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National Alliance to submit to Parliament Draft Amendment to Civil Code to Curtail Abuse on Six Month Labor Contract.

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namembersofparliament20052011Philipsburg:--- The six members of the National Alliance in parliament will be submitting a draft amendment to the civil code which would curtail the abuse of the short term labor contract announced the leader of the National Alliance William Marlin at a press conference on Friday afternoon. Marlin said he is waiting on one of his members to return to the island to sign the draft amendment before it can be submitted.
Marlin explained that over the years politicians across the board on St. Maarten have promised during election time to eliminate the short term labor contract which he said is abused by employers on St. Maarten. He said while he spoke on this issue on a number of times he also tried to have the civil code amended in the parliament of the Netherlands Antilles but he was not successful. However, St. Maarten is now a country and he believes politicians who have made the promises should step up to the plate and support the amendment when it comes up for public discussions.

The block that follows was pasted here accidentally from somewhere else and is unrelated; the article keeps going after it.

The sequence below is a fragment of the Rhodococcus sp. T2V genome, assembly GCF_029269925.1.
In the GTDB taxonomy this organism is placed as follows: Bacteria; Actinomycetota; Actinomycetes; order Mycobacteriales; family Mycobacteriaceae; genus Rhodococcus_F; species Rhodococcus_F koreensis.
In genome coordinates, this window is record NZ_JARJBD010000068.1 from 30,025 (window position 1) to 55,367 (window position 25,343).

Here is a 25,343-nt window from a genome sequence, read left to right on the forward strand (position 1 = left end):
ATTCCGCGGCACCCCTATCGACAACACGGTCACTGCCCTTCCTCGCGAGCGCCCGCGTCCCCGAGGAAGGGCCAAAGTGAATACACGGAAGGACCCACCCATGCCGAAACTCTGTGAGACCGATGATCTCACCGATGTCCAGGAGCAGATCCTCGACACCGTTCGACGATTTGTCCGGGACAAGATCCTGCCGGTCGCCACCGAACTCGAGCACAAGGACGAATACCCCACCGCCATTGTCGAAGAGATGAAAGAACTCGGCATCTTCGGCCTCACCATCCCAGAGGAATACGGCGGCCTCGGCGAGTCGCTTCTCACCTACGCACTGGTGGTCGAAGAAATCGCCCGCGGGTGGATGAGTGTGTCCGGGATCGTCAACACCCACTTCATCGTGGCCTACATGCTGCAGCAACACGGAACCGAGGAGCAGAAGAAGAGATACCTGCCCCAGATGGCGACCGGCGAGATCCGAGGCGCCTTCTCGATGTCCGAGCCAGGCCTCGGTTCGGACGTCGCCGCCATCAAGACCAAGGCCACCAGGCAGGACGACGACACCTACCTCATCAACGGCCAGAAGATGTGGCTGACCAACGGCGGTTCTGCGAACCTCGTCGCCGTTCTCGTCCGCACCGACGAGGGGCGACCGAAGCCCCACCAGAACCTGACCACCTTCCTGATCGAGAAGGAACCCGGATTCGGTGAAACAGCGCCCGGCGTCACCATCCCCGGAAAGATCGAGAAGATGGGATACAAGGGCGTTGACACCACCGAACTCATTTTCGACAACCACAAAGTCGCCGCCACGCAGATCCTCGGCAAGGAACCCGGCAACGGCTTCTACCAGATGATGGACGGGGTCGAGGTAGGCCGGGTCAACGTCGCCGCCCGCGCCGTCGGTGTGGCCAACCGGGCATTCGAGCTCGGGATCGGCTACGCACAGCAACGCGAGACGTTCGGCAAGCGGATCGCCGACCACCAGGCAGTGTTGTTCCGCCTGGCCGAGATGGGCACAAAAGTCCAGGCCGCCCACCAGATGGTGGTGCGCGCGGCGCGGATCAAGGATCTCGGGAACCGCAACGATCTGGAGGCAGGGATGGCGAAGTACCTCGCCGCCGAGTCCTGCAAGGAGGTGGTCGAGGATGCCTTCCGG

The National Alliance leader surrounded by four of his members said certain businesses such as supermarkets have been abusing the short term contract by hiring people such as cashiers on the six months contracts. He said one of the disadvantages of the abuse is that workers are not able to even rent a house from the St. Maarten Housing Development Foundation when they are on these contracts, besides that they are not able to obtain a loan from any bank on St. Maarten, neither can they build up any rights and or job security. Many businesses today he said have been outsourcing permanent jobs to outside companies who are hiring people on a short term basis.
While not releasing the draft amendment Marlin said that this might not fully eradicate the abuse, it will curtail the current abuse which he said is getting worse by the day.
The National Alliance leader said while employers have expressed fear that if they should employ their workers permanently, the workers would in turn abuse them by reporting sick daily. Marlin said he simply does not believe that would happen because workers of today want to work and if they are treated correctly and fairly they would protect their jobs. He gave examples of the Windward Islands Bank and GEBE, companies that have mostly local workers and are not complaining.
When the draft amendment is submitted, parliament would have to send it to the council of advice before bringing it to the floor of parliament for a vote to be taken.
Last Updated ( Friday, 20 May 2011 17:37 )